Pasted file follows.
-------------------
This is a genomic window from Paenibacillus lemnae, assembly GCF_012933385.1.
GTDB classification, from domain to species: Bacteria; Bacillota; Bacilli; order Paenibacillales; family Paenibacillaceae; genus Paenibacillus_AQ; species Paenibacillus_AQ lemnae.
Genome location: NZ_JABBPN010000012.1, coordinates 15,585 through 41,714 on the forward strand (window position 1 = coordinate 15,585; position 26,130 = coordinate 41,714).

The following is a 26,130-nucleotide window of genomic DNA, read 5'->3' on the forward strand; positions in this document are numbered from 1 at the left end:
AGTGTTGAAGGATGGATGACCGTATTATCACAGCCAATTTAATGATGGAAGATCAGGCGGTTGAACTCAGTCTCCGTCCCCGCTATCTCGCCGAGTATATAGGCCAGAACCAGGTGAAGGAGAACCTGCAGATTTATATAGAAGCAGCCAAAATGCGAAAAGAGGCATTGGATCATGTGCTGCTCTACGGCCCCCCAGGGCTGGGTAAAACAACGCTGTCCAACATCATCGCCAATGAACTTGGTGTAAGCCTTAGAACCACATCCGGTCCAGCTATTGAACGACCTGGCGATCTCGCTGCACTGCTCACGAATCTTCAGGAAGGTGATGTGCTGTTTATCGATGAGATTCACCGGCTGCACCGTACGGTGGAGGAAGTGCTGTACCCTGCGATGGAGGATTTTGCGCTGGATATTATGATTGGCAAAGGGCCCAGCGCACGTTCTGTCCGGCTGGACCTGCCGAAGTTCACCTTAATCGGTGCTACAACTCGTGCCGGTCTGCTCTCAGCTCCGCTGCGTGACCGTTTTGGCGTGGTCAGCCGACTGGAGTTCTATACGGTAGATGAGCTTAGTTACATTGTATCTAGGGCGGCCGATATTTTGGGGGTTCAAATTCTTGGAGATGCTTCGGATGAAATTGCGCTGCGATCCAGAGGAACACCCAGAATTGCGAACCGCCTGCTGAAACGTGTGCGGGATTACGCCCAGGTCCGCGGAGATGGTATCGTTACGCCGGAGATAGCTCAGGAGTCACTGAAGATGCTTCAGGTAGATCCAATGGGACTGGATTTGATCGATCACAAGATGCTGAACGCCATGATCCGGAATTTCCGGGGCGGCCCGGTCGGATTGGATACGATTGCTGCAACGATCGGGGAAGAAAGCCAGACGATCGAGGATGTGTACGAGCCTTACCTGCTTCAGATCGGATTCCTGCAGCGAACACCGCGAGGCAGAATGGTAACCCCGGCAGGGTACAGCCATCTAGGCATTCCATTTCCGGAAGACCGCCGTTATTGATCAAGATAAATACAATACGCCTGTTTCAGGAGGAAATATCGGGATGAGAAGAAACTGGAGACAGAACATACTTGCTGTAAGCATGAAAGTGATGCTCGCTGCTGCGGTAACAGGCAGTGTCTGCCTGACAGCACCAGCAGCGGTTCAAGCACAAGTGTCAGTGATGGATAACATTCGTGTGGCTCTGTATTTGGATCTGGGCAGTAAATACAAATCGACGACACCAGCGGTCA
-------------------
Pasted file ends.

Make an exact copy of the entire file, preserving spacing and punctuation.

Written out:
This is a genomic window from Paenibacillus lemnae, assembly GCF_012933385.1.
GTDB classification, from domain to species: Bacteria; Bacillota; Bacilli; order Paenibacillales; family Paenibacillaceae; genus Paenibacillus_AQ; species Paenibacillus_AQ lemnae.
Genome location: NZ_JABBPN010000012.1, coordinates 15,585 through 41,714 on the forward strand (window position 1 = coordinate 15,585; position 26,130 = coordinate 41,714).

The following is a 26,130-nucleotide window of genomic DNA, read 5'->3' on the forward strand; positions in this document are numbered from 1 at the left end:
AGTGTTGAAGGATGGATGACCGTATTATCACAGCCAATTTAATGATGGAAGATCAGGCGGTTGAACTCAGTCTCCGTCCCCGCTATCTCGCCGAGTATATAGGCCAGAACCAGGTGAAGGAGAACCTGCAGATTTATATAGAAGCAGCCAAAATGCGAAAAGAGGCATTGGATCATGTGCTGCTCTACGGCCCCCCAGGGCTGGGTAAAACAACGCTGTCCAACATCATCGCCAATGAACTTGGTGTAAGCCTTAGAACCACATCCGGTCCAGCTATTGAACGACCTGGCGATCTCGCTGCACTGCTCACGAATCTTCAGGAAGGTGATGTGCTGTTTATCGATGAGATTCACCGGCTGCACCGTACGGTGGAGGAAGTGCTGTACCCTGCGATGGAGGATTTTGCGCTGGATATTATGATTGGCAAAGGGCCCAGCGCACGTTCTGTCCGGCTGGACCTGCCGAAGTTCACCTTAATCGGTGCTACAACTCGTGCCGGTCTGCTCTCAGCTCCGCTGCGTGACCGTTTTGGCGTGGTCAGCCGACTGGAGTTCTATACGGTAGATGAGCTTAGTTACATTGTATCTAGGGCGGCCGATATTTTGGGGGTTCAAATTCTTGGAGATGCTTCGGATGAAATTGCGCTGCGATCCAGAGGAACACCCAGAATTGCGAACCGCCTGCTGAAACGTGTGCGGGATTACGCCCAGGTCCGCGGAGATGGTATCGTTACGCCGGAGATAGCTCAGGAGTCACTGAAGATGCTTCAGGTAGATCCAATGGGACTGGATTTGATCGATCACAAGATGCTGAACGCCATGATCCGGAATTTCCGGGGCGGCCCGGTCGGATTGGATACGATTGCTGCAACGATCGGGGAAGAAAGCCAGACGATCGAGGATGTGTACGAGCCTTACCTGCTTCAGATCGGATTCCTGCAGCGAACACCGCGAGGCAGAATGGTAACCCCGGCAGGGTACAGCCATCTAGGCATTCCATTTCCGGAAGACCGCCGTTATTGATCAAGATAAATACAATACGCCTGTTTCAGGAGGAAATATCGGGATGAGAAGAAACTGGAGACAGAACATACTTGCTGTAAGCATGAAAGTGATGCTCGCTGCTGCGGTAACAGGCAGTGTCTGCCTGACAGCACCAGCAGCGGTTCAAGCACAAGTGTCAGTGATGGATAACATTCGTGTGGCTCTGTATTTGGATCTGGGCAGTAAATACAAATCGACGACACCAGCGGTCA